Francesca Tomasi received her B.A. from the University of Chicago and is now a microbiologist.
The term "meningitis belt" refers to 26 countries in sub-Saharan Africa that together have the highest global incidence of meningococcal disease, or meningitis. The causative bacterium of this life-threatening disease is Neisseria meningitidis, a gram-negative diplococcus (two conjoined spherical microbes). Meningococcal meningitis is characterized by sudden headache, fever, and neck stiffness that is often accompanied by nausea, vomiting, decreased tolerance to light, or altered mental status. Early diagnosis of the disease is critical for improved treatment outcomes; the infection is potentially fatal and, if suspected in an individual, is always treated as a medical emergency.
In 2010, a new meningococcal vaccine called MenAfriVac was developed in India for use in Africa’s meningitis belt. It protects infants under one year old to people up to 29 years old against Group A Neisseria meningitidis and costs under 50 cents per dose. The Meningitis Vaccine Project, a partnership between PATH (the Program for Appropriate Technology in Health) and the World Health Organization, worked with many international partners starting in 2010 to develop and administer the vaccine in all 26 “meningitis belt” nations. MenAfriVac is a freeze-dried vaccine and therefore does not need to be refrigerated, making it an easy vaccine to distribute in resource-poor settings.
Earlier this week, the World Health Organization published a press release outlining a colossal public health achievement: meningitis A has been nearly eliminated in Africa through vaccination, which has managed to reach over 235 million people. Five years after it was first used in the "meningitis belt," cases of the deadly infectious disease have gone from over 250,000 in 1996 to a mere 80 cases in 2015. These 80 cases occurred in countries that have not yet performed mass immunization campaigns among unvaccinated populations. MenAfriVac is now being integrated into routine national immunization programs.
In order to sustain the success of the Meningitis Vaccine Project, all at-risk countries need to ensure that the vaccine remains an integrated part of each nation's health programs, and many organizations are stepping up to help fund these essential efforts. Since the introduction of MenAfriVac in Burkina Faso in 2010, sixteen out of the 26 "mengitis belt" countries have conducted mass vaccination campaigns. The other 10 countries have yet to conduct full campaigns, though the vaccine has been administered in some places. Five out of these ten countries are set to begin their campaigns in 2016 either nation-wide or in high-risk areas. Burundi, Eritrea, Kenya, Rwanda, and Tanzania are expected to begin by 2017.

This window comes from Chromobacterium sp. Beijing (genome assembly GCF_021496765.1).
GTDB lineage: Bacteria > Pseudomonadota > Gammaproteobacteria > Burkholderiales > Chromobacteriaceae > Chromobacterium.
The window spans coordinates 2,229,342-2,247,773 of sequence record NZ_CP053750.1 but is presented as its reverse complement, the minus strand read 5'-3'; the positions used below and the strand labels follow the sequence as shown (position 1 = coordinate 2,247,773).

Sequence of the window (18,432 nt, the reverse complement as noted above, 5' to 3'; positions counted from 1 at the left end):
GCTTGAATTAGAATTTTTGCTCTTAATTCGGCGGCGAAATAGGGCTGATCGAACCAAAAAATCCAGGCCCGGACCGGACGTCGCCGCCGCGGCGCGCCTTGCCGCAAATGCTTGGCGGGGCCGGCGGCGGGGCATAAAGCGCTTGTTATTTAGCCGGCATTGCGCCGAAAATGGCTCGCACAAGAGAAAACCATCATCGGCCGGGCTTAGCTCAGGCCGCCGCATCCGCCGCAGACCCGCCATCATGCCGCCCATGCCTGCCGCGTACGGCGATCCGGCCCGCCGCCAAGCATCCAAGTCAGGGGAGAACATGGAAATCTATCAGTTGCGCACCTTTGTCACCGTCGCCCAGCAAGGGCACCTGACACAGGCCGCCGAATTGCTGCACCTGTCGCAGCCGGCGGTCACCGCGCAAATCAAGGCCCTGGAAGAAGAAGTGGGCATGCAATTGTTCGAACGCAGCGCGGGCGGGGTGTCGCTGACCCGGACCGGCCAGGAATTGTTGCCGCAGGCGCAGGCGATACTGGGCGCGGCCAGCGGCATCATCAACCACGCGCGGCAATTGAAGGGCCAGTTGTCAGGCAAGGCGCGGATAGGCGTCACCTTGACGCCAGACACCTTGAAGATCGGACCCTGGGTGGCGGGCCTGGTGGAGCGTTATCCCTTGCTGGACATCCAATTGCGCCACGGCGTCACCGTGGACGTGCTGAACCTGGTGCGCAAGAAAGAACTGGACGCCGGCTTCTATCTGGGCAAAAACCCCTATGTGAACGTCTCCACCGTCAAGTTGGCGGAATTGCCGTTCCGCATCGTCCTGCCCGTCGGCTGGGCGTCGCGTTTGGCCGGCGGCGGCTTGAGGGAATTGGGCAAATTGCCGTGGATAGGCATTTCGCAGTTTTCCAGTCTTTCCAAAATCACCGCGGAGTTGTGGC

“Meningitis A was a scourge across Africa’s meningitis belt for generations but today we can be proud that a safe, effective meningitis vaccine is protecting hundreds of millions of people from death and disability,” said Dr. Seth Berkley, CEO of Gavi, the Vaccine Alliance. “But we must not be complacent. It is critical that at-risk countries begin introducing this vaccine into their routine schedules and ensuring every child is reached and protected.” (Source: WHO)
On the same day that MenAfriVac’s success story was published, a more somber article also appeared in the WHO’s press releases: "Despite gains in access, 1 in 5 African children go without lifesaving vaccines." Africa's routine immunization coverage of 80% is the lowest in the world. The good news is that routine immunization coverage, though still low, is on an upward trajectory: in 2000 the average coverage was 57% for the DTP3 vaccine compared to 80% today. DTP3 protects against diphtheria, tetanus, and pertussis. This vaccine is recommended for all infants worldwide and is therefore a standard metric for evaluating overall immunization coverage in different countries.
Measles deaths in Africa have declined by 86% between 2000 and 2014. However, incidence is still high. Measles is a highly contagious virus, so adequtae control requires 95% or more coverage using the two-dose vaccine. In 2014, the coverage of the first dose in Africa was 74%, and the coverage of both doses was only 19%. In fact, on February 22, Lagos, Nigeria, confirmed the death of 20 children from measles in the Otodo-Gbame community in Ikate. A mass emigration to Lagos from neighboring states is likely what sparked the measles outbreak, which began in January 2016, and poor sanitation contributed heavily to the spread of the disease.
In 2013, Africa housed almost half of global deaths due to measles, despite the illness being nearly eliminated in most regions of the world. Furthermore, 25% of African nations still have incidences of neonatal tetanus; only 23 countries worldwide have not eliminated tetanus. Finally, countries that already had fragile health infrastructures were obliterated with the sudden Ebola crisis. An increased resilience against major epidemics and local conflict is pivotal to withstanding future infectious disease-related shocks. The current ease with which massive vaccination efforts are reversed due to a delicate tipping point in many parts of Africa is hindering vital progress.